Victoria Claflin Woodhull — First Woman to Run for President of the United States

Why is a woman to be treated differently? Woman suffrage will succeed, despite this miserable guerilla opposition. [Woodhull]

In 1870, the New York Herald published a letter to the editor written by Victoria Claflin Woodhull that announced her candidacy for President of the United States. Woodhull was technically not eligible to run for president as she was only 34 years old and not the constitutionally required 35 years of age. However, no one seems to have questioned this, apparently because her candidacy was never taken seriously

Further complicating her run for president was the fact that few women could vote for her in the late nineteenth century. At that time only women voters in Wyoming and Utah were able to vote in national elections. (The right in Utah would later be rescinded.)

In the same year Woodhull and her sister Tennessee Claflin began publication of a newspaper, the Woodhull & Claflin’s Weekly. Its main purpose was to advocate for Woodhull’s presidential candidacy. Shortly before the election the paper published an article about an affair being conducted with a woman by the renowned minister Henry Ward Beecher. The affair had also been published in other papers, but Woodhull’s language offended some and a few days before the election she was arrested on charges of indecency.

The paper continued to publish for a full six years, espousing controversial topics like sex education, short skirts, free love, licensed prostitution, and even the radical practice of vegetarianism. It is credited with printing the first English translation of Karl Marx’s Communist Manifesto.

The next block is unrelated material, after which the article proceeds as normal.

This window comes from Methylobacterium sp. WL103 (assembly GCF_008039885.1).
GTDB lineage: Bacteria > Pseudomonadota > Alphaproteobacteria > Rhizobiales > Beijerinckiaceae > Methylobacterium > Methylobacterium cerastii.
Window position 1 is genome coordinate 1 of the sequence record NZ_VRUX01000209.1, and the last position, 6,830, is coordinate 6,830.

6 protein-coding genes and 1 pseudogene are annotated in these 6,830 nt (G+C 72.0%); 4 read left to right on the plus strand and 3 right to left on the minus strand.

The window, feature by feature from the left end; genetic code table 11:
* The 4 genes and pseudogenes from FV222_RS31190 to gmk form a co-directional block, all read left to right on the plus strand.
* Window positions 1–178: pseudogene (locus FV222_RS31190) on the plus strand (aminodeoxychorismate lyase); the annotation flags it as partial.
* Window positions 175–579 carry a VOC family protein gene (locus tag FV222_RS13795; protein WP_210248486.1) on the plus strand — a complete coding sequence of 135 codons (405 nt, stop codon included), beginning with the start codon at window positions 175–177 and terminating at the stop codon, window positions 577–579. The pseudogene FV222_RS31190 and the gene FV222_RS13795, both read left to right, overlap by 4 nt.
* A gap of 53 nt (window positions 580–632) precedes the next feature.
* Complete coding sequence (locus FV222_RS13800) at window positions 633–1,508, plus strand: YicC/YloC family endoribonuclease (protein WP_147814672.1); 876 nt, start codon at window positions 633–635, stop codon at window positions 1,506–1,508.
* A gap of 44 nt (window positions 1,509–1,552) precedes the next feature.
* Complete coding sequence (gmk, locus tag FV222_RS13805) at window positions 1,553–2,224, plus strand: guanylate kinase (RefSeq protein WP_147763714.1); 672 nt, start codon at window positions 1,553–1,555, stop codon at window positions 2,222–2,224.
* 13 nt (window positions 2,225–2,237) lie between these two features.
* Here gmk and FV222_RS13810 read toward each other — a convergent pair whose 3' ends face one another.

Victoria Woodhull, her sister Tennessee, and their eight siblings had grown up in poverty and had little education.  The two sisters, in order to provide for themselves financially, traveled as clairvoyants and faith healers. They came to the attention of Cornelius Vanderbilt, who distrusted doctors, and the sisters won his devotion. He financed the establishment of a stockbroker firm in their names that was very successful, even during a downturn in the economy. They were perhaps the first women to run a stockbroker firm, but they never received a seat on the New York Stock Exchange. It would be another century before that occurred.

Woodhull was active in the women’s suffrage movement until Susan B. Anthony dismissed her and her sister as “lewd and indecent.” Before Woodhull fell out of favor she testified before a congressional committee, arguing that the Fifteenth Amendment, which defined citizenship, was adequate proof that women should have the right to vote, just as black men did. She was the First Woman to petition Congress in person.

Woodhull’s activism seamlessly propelled her to run for President of the United States. She helped found the Equal Rights Party, which nominated her to run for president and Frederick Douglass to run for Vice President. There is no record that Douglass accepted the nomination. He did not attend their convention and worked for Grant’s re-election.

The outcome of the election? Some say Woodhull received no votes. It is true she received no electoral votes but, since the votes for her were not counted, it is hard to know how many she received. At least one man from Texas admitted he had voted for her as a protest vote against Grant.

Hillary Clinton Owes a Debt to the Women who Went before Her

HILLARY FOR HILLARY       Hillary Clinton is the First Woman ever nominated by a major political party to run for President of the United States. She has established her credentials, campaigned vigorously, and won the title. She is not, however, the first woman to run for President and there are many women who paved the way before her. It is time to take a moment and give those women credit.